Cisco Crosswork Network Insights - or how to destroy a useful service

Douglas C. Stephens stephend at ameslab.gov
Wed May 15 13:44:37 UTC 2019


I would like to point out another more straightforward ignorant UI
design decision for this new service.  The login screen assumes and
requires all Cisco.com account usernames to be email addresses.  Many
are not, especially for folks like me who have had theirs for decades.


On 5/15/2019 4:50 AM, Hank Nussbacher wrote:
> I have started to use Cisco Crosswork Network Insights which is the
> replacement for BGPmon and I am shocked at how Cisco has managed to
> destroy a useful tool.  I have had a paid 50 prefix account since the
> day BGPmon became available and helped two clients implement a 500
> prefix license over the past 4 years.  None will be buying Cisco
> Crosswork Network Insights, based on my recommendation.
> 
> I really don’t know where to begin since there is so much to dislike in
> this new GUI.  I will try to give you just a small taste but I suggest
> you request a 90 day trial license and try it out for yourself.
> 
> This was not designed by someone who deals with BGP hijacks or who
> manages a network.  It was probably given to some GUI developer with a
> minimal understanding of what the users needed.   How do I know this? 
> Take for example the main configuration menu:
> https://crosswork.cisco.com/#/configuration with the first tab of
> “prefixes”.  On that page there is *no* mention of which ASN the prefix
> is associated with.  That of course was fundamental in the BGPmon menu:
> https://portal.bgpmon.net/myprefixes.php
> 
> Or take for example its “express configuration”, where you insert an ASN
> and it automatically finds all prefixes and creates a policy.  But does
> it know the name of the ASN?  Nope.  Something again that was basic in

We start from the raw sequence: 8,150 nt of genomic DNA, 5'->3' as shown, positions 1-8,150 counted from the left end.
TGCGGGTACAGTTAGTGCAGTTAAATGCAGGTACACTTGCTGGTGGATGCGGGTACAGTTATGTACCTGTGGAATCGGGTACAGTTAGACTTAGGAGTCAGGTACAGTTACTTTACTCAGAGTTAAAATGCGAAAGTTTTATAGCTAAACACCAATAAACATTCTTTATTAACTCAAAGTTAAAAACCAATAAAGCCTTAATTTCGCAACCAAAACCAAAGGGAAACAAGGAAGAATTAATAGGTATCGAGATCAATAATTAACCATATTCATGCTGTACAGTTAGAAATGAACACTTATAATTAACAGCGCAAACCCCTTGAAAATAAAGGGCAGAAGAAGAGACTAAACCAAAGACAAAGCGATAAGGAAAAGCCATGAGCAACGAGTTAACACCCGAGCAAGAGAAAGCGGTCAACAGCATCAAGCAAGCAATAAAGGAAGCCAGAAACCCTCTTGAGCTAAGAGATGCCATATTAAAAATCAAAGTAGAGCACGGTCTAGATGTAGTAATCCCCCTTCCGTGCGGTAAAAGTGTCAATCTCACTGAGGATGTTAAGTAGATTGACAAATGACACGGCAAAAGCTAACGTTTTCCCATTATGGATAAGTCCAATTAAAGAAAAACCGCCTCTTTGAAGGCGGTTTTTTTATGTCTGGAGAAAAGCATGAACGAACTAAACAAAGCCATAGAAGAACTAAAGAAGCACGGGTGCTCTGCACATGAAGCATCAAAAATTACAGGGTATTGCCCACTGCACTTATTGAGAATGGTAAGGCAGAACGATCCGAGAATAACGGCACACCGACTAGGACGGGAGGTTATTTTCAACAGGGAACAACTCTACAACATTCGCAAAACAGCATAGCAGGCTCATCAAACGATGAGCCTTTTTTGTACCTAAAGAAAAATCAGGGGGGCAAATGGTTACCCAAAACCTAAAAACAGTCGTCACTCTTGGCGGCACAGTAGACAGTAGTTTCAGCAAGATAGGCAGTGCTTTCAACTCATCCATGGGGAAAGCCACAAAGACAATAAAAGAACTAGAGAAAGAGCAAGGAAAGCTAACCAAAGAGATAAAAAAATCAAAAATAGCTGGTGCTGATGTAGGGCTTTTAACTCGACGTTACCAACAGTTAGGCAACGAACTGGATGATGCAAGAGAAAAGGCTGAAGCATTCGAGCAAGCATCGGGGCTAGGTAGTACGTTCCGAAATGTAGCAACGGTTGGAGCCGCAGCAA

> BGPmon via: https://portal.bgpmon.net/myasn.php is non-existent in CNI.
> 
> Or how about the alarms one gets to an email?  Want to see how that looks?
> 
> From: Crosswork Admin [mailto:admin at crosswork.cisco.com]
> Sent: 15 May 2019 11:39
> To: Hank Nussbacher <Hank at mail.iucc.ac.il>
> Subject: CCNI Notification
> 
> Active alarm count 1 starting at 2019-05-15 08:34:42.960762315 +0000
> UTC. Please click on the link for each alarm below:
> https://crosswork.cisco.com/#/alarm/ba7c5084-f05d-4c12-a17f-be9e815d6647
> 
> Compare that with what we used to get:
> 
>  
> 
> ====================================================================
> Possible Prefix Hijack (Code: 10)
> ====================================================================
> 
> Your prefix:          99.201.0.0/16:
> Prefix Description:   Kuku net
> Update time:          2018-08-12 17:50 (UTC)
> Detected by #peers:   140
> Detected prefix:      99.201.131.0/24
> Announced by:         AS222246 (BGP hijacking Ltd)
> Upstream AS:          AS111111 (Clueless ISP allowing customer hijacking
> Ltd)
> ASpath:               555555 444444 333333 111111 222246
> Alert details:       
> https://portal.bgpmon.net/alerts.php?details&alert_id=830521190
> Mark as false alert:  https://portal.bgpmon.net/fp.php?aid=830521190
> 
> That is just a small sampling.  Maybe two years down the road, Cisco
> will speak to customers first before destroying a useful service.
> 
> Anyone else trying this out and feels the same or feels differently?
> 
> Disappointed,
> Hank
> 
>  
> 

-- 
Douglas C. Stephens		| Network Systems Analyst
Information Technology          | Phone: (515) 294-6102
Ames Laboratory, US DOE         | Email: stephend at ameslab.gov


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